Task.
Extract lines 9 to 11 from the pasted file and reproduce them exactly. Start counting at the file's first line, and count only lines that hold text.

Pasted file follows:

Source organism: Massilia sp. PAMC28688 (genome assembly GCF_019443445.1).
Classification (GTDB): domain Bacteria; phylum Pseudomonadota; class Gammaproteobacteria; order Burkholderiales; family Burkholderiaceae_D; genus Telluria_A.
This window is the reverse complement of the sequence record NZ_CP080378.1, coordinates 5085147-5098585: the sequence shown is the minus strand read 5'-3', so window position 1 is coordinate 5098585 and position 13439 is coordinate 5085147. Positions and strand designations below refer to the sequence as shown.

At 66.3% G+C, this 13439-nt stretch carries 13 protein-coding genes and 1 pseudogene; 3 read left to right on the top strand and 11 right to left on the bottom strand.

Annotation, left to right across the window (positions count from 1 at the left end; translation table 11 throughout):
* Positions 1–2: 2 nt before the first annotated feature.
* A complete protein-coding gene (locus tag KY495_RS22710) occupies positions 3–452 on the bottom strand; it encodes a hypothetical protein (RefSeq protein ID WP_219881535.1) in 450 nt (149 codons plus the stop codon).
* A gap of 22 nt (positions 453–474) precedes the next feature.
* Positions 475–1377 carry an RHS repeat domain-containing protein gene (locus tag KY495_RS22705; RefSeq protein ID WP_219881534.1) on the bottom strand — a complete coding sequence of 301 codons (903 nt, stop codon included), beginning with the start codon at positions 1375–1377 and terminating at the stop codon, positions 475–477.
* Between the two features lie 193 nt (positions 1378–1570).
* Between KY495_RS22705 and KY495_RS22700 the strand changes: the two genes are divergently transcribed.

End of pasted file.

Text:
* Positions 475–1377 carry an RHS repeat domain-containing protein gene (locus tag KY495_RS22705; RefSeq protein ID WP_219881534.1) on the bottom strand — a complete coding sequence of 301 codons (903 nt, stop codon included), beginning with the start codon at positions 1375–1377 and terminating at the stop codon, positions 475–477.
* Between the two features lie 193 nt (positions 1378–1570).
* Between KY495_RS22705 and KY495_RS22700 the strand changes: the two genes are divergently transcribed.